The Guadalupe Mountains Wilderness includes both desert and montane systems characteristic of the northern Chihuahuan Desert. The Guadalupe Mountains rise more than 5,000 feet from the surrounding desert lowlands. El Capitan , the park’s most striking feature, is a 1,000-foot-high limestone bluff visible for more than 50 miles. Nearby Guadalupe Peak , at 8,751 feet elevation, is the highest point in Texas. The park includes eight of the ten highest points in the state. The park’s isolation from regional cities and towns preserves scenic vistas and exceptional opportunities for solitude, as well as opportunities to see flora and fauna that reside in the high elevations of the Mountains. Abundant wildlife remain relatively unhindered by human influence, and the overriding forces of nature are evident throughout the landscape.
A system of trails and primitive campgrounds provide visitors the opportunity to experience wilderness in settings ranging from Chihuahuan Desert scrubland to lush riparian woodlands and cool conifer forests. World-renowned and well-exposed geologic resources dating to the Middle Permian Period can also be found throughout the wilderness.
In 1978, 46,850 acres of the park’s high country were designated as wilderness by Congress. The 2012 Guadalupe Mountains National Park General Management Plan includes an eligibility assessment that deems an additional 35,484 acres of lower elevation park lands as suitable for consideration for wilderness designation. Designated and eligible wilderness comprise 95% of the park’s area. The lands deemed eligible for wilderness will be managed to protect their wilderness character. "Wilderness” refers to both designated and eligible wilderness.
This permit allows the permit holder and their group to camp overnight at the designated campgrounds in the Guadalupe Mountains Wilderness. Reservations are available two months in advance, and permits are available year-round.
This reservation is NOT your permit. You MUST pick up your permit in person at the Pine Springs Visitor Center by 3:30PM Mountain Time up to forty-eight hours before the start of your trip. Proof of identity will be required to obtain your permit (acceptable forms of identification include driver’s license, work ID, school ID, credit card, passport, etc.).
Parking: Your permit reservation does not ensure a parking spot. Parking lots fill up early in the morning during peak visitation periods. Carpooling is encouraged.
Wilderness protection requires your personal commitment. Plan your activities to allow time and energy for good Leave No Trace practices. All group members are responsible for complying with the following minimum impact restrictions. A ranger will review these restrictions when you pick up your Wilderness Use Permit. You are responsible for knowing and abiding by all park rules and regulations .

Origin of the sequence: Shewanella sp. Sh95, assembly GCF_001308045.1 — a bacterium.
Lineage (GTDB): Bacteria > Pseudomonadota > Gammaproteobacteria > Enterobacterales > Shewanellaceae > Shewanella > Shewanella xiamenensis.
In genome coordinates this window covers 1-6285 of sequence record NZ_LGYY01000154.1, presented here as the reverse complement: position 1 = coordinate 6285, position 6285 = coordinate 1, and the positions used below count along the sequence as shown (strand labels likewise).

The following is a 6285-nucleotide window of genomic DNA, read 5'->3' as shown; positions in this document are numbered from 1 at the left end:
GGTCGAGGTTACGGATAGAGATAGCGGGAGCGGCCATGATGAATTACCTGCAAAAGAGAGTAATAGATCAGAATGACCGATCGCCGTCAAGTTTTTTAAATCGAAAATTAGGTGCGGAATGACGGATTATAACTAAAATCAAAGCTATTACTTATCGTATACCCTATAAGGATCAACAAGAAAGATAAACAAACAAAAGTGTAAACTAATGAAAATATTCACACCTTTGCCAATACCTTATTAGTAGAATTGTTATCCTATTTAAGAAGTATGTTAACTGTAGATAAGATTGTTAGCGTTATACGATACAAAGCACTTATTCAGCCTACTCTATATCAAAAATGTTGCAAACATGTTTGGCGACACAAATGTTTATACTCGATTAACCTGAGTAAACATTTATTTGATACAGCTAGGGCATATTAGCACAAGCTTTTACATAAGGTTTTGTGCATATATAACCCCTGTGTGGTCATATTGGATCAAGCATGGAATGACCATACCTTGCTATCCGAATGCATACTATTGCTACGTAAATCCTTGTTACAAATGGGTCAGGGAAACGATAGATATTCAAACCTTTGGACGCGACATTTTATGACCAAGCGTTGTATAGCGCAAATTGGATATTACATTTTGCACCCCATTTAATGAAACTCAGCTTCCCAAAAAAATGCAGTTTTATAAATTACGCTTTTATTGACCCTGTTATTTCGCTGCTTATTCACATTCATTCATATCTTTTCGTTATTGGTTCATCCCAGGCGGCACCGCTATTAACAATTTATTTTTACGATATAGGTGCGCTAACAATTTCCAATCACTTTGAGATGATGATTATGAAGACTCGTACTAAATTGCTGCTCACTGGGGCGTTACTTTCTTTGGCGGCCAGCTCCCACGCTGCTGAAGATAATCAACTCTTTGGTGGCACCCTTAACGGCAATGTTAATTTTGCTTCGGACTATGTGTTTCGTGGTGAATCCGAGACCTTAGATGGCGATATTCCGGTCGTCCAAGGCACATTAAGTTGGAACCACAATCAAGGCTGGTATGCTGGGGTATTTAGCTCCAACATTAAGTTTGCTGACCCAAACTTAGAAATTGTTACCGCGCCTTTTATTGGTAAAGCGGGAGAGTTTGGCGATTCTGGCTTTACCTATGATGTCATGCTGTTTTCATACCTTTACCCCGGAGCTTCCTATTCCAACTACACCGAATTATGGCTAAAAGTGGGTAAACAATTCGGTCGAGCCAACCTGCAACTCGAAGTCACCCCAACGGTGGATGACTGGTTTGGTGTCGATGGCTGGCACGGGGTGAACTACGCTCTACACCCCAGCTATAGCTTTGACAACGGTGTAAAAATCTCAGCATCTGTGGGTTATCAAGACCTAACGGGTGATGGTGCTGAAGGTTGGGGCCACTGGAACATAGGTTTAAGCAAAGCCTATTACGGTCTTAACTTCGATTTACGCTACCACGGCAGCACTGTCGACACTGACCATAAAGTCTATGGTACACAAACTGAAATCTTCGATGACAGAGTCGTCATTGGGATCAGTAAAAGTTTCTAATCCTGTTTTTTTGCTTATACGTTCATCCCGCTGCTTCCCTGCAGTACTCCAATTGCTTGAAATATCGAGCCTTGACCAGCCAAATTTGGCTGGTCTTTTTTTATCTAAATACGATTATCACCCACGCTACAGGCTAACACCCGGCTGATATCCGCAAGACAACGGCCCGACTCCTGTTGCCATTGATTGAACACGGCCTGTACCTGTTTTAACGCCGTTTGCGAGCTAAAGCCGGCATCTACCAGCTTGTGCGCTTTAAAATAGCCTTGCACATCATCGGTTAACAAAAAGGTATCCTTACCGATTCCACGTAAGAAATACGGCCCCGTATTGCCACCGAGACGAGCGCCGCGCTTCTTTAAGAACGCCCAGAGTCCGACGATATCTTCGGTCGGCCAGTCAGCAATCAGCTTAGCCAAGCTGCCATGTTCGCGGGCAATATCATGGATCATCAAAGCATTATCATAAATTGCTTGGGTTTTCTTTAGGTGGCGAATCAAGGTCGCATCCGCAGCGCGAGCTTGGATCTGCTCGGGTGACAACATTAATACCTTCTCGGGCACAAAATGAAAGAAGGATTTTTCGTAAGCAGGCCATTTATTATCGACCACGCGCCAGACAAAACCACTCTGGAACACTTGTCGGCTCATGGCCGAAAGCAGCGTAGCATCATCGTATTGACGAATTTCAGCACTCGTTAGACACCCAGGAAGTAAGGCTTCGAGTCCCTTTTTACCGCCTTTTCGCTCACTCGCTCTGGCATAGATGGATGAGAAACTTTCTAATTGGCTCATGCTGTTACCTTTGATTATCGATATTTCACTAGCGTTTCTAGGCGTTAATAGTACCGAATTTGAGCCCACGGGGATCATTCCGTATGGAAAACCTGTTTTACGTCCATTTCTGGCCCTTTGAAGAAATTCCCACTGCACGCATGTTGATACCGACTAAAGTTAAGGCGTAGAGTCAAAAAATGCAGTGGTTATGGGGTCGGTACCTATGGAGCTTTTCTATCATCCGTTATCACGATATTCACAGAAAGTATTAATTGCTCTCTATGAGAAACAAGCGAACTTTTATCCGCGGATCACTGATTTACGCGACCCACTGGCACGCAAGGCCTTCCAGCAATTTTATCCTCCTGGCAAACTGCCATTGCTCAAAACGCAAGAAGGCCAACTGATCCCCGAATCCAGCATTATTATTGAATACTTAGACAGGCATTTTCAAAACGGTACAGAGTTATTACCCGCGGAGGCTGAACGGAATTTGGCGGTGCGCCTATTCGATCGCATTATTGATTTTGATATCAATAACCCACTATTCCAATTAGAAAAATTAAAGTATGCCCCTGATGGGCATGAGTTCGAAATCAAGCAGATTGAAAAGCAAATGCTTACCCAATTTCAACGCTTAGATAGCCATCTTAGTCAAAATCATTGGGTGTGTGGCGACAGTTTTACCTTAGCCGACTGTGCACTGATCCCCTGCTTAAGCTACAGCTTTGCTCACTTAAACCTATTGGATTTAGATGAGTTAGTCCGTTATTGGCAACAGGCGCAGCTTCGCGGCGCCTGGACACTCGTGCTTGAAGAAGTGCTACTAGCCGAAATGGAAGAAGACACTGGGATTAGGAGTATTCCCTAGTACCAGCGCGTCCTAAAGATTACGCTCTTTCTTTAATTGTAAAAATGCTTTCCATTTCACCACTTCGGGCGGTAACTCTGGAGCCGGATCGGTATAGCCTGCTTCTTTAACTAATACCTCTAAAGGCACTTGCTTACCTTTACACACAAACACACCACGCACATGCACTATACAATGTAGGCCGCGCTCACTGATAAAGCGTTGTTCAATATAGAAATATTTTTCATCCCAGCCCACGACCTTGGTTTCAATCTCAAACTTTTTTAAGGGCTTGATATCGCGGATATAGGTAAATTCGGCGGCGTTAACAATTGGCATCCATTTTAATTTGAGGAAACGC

Planning: Weather is highly variable even on a day-to-day basis so you must plan for all types of inclement conditions. Please check with the National Weather Service when planning your trip. The nearest places to stay prior to your arrival are in park front-country campgrounds, only available through reservation, and in Carlsbad, NM or Van Horn, TX. Consult the park website for more information on how to choose an itinerary and prepare for your trip.
Water: There is no water available in the Guadalupe Mountains. All users must carry in their water; plan for one gallon per person per day. Water is available at Pine Springs, McKittrick Canyon, and Dog Canyon.
Safety: You are responsible for your own safety. Search and rescue is discretionary. Rescuer safety is our first priority. Exhibit self-reliance commensurate with the riskiness of your activities. Cell phones have limited coverage. If you carry a phone or satellite device, learn its operation and limitations. Don't rely on it to summon help or notify family that you are "OK." If you have an emergency and cannot self-rescue, contact a ranger or call 911 or Texas DPS Pecos Dispatch (432) 447-3533. Provide clear, concise information about the nature and exact location of the emergency.
For more information on planning your adventure in the wilderness of Guadalupe Mountains National Park, visit our Wilderness Trip Planning page.
Reservation Fee: A $6.00 non-refundable reservation fee is required for each overnight permit reserved.
Recreation Fee: A $6 per-person-per-night fee is required for each hiker on the overnight reservation.
Entry into the park requires a fee or pass.
Over 96% of the Recreation Fee goes directly to funding Guadalupe Mountains National Park projects that improve the visitor experience.
400 Pine Canyon Drive Salt Flat TX 79847